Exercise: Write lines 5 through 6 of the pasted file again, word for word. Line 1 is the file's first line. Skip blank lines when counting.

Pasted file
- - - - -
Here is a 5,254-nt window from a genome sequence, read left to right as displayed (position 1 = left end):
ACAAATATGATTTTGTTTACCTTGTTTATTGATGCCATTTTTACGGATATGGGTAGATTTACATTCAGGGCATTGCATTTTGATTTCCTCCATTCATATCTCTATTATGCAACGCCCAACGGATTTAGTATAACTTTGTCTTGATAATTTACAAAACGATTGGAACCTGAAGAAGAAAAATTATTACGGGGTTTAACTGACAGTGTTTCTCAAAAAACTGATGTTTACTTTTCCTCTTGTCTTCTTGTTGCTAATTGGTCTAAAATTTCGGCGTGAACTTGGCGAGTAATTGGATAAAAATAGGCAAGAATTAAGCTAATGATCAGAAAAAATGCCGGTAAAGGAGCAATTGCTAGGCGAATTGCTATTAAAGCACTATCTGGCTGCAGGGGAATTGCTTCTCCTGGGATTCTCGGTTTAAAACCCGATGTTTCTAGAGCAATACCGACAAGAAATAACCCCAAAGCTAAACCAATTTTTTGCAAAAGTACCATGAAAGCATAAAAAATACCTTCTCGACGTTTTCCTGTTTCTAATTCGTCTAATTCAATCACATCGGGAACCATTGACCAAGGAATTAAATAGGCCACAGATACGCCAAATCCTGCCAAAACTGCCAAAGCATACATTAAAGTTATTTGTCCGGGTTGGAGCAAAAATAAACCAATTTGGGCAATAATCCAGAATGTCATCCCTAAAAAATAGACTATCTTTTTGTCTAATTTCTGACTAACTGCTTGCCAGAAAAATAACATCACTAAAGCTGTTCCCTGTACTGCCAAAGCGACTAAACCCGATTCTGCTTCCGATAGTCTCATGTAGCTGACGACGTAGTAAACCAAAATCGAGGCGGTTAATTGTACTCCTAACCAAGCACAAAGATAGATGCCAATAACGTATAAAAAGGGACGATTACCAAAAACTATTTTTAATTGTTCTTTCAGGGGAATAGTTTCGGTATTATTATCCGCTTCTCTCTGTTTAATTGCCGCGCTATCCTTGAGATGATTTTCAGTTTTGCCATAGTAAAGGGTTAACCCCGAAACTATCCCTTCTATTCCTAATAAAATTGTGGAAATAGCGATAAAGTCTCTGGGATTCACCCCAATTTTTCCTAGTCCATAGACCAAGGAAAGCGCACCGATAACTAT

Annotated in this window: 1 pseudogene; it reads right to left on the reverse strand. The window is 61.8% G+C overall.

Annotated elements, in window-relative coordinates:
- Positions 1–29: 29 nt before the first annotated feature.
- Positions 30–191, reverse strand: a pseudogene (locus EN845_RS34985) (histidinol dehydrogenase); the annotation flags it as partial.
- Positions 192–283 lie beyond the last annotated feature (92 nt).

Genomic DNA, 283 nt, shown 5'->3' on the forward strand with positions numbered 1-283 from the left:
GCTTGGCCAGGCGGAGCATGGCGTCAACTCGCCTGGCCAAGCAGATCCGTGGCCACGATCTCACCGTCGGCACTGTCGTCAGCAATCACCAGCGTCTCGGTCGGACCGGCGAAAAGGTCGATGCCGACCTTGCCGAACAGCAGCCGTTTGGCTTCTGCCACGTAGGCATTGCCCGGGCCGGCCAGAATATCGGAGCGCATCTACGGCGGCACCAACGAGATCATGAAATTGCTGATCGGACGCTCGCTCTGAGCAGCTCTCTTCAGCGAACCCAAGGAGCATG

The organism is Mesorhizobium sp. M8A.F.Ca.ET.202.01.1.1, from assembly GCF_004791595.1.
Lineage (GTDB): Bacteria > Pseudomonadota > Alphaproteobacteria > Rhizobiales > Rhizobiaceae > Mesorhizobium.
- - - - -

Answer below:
- Positions 1–29: 29 nt before the first annotated feature.
- Positions 30–191, reverse strand: a pseudogene (locus EN845_RS34985) (histidinol dehydrogenase); the annotation flags it as partial.